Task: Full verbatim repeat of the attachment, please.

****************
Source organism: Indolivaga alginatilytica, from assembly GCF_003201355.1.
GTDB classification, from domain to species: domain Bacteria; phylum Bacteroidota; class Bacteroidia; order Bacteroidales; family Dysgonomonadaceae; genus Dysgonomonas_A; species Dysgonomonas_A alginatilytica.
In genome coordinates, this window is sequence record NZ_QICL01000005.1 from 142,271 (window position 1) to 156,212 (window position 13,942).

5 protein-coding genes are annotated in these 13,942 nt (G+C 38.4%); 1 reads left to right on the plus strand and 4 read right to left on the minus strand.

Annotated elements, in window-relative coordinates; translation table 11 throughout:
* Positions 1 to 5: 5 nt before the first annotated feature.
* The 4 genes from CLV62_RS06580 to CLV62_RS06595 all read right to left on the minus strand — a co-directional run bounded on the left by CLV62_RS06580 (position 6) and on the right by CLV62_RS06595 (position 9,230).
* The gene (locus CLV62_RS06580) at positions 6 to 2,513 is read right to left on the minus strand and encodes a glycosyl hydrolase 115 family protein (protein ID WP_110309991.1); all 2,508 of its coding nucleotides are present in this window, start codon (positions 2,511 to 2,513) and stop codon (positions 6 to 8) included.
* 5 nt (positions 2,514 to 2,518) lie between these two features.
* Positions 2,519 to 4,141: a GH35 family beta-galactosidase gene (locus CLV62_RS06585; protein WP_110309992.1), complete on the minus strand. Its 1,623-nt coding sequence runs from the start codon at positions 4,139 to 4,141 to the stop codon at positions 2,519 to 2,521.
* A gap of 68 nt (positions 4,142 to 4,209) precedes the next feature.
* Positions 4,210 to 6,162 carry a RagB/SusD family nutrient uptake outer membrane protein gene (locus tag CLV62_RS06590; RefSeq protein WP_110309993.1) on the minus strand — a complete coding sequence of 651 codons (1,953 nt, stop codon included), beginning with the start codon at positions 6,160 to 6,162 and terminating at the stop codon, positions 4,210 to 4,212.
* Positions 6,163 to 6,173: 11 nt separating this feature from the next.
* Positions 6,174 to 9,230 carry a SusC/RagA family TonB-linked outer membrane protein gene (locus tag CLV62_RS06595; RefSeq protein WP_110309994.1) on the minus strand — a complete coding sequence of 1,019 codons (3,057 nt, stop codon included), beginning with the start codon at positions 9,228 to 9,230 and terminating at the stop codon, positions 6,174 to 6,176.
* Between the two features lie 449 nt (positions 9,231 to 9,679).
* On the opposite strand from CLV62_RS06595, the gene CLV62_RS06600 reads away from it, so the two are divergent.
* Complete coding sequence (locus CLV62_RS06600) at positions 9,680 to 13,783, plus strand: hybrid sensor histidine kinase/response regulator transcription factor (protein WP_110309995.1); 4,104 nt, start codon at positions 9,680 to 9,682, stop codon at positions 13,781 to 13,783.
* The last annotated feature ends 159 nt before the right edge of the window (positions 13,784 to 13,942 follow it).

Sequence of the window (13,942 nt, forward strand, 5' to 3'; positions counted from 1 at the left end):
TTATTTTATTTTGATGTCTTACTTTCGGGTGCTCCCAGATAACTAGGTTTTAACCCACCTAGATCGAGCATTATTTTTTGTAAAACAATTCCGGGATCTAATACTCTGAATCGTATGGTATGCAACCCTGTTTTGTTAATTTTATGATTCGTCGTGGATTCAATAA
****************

Source organism: Indolivaga alginatilytica, from assembly GCF_003201355.1.
GTDB classification, from domain to species: domain Bacteria; phylum Bacteroidota; class Bacteroidia; order Bacteroidales; family Dysgonomonadaceae; genus Dysgonomonas_A; species Dysgonomonas_A alginatilytica.
In genome coordinates, this window is sequence record NZ_QICL01000005.1 from 142,271 (window position 1) to 156,212 (window position 13,942).

5 protein-coding genes are annotated in these 13,942 nt (G+C 38.4%); 1 reads left to right on the plus strand and 4 read right to left on the minus strand.

Annotated elements, in window-relative coordinates; translation table 11 throughout:
* Positions 1 to 5: 5 nt before the first annotated feature.
* The 4 genes from CLV62_RS06580 to CLV62_RS06595 all read right to left on the minus strand — a co-directional run bounded on the left by CLV62_RS06580 (position 6) and on the right by CLV62_RS06595 (position 9,230).
* The gene (locus CLV62_RS06580) at positions 6 to 2,513 is read right to left on the minus strand and encodes a glycosyl hydrolase 115 family protein (protein ID WP_110309991.1); all 2,508 of its coding nucleotides are present in this window, start codon (positions 2,511 to 2,513) and stop codon (positions 6 to 8) included.
* 5 nt (positions 2,514 to 2,518) lie between these two features.
* Positions 2,519 to 4,141: a GH35 family beta-galactosidase gene (locus CLV62_RS06585; protein WP_110309992.1), complete on the minus strand. Its 1,623-nt coding sequence runs from the start codon at positions 4,139 to 4,141 to the stop codon at positions 2,519 to 2,521.
* A gap of 68 nt (positions 4,142 to 4,209) precedes the next feature.
* Positions 4,210 to 6,162 carry a RagB/SusD family nutrient uptake outer membrane protein gene (locus tag CLV62_RS06590; RefSeq protein WP_110309993.1) on the minus strand — a complete coding sequence of 651 codons (1,953 nt, stop codon included), beginning with the start codon at positions 6,160 to 6,162 and terminating at the stop codon, positions 4,210 to 4,212.
* Positions 6,163 to 6,173: 11 nt separating this feature from the next.
* Positions 6,174 to 9,230 carry a SusC/RagA family TonB-linked outer membrane protein gene (locus tag CLV62_RS06595; RefSeq protein WP_110309994.1) on the minus strand — a complete coding sequence of 1,019 codons (3,057 nt, stop codon included), beginning with the start codon at positions 9,228 to 9,230 and terminating at the stop codon, positions 6,174 to 6,176.
* Between the two features lie 449 nt (positions 9,231 to 9,679).
* On the opposite strand from CLV62_RS06595, the gene CLV62_RS06600 reads away from it, so the two are divergent.
* Complete coding sequence (locus CLV62_RS06600) at positions 9,680 to 13,783, plus strand: hybrid sensor histidine kinase/response regulator transcription factor (protein WP_110309995.1); 4,104 nt, start codon at positions 9,680 to 9,682, stop codon at positions 13,781 to 13,783.
* The last annotated feature ends 159 nt before the right edge of the window (positions 13,784 to 13,942 follow it).

Sequence of the window (13,942 nt, forward strand, 5' to 3'; positions counted from 1 at the left end):
TTATTTTATTTTGATGTCTTACTTTCGGGTGCTCCCAGATAACTAGGTTTTAACCCACCTAGATCGAGCATTATTTTTTGTAAAACAATTCCGGGATCTAATACTCTGAATCGTATGGTATGCAACCCTGTTTTGTTAATTTTATGATTCGTCGTGGATTCAATAA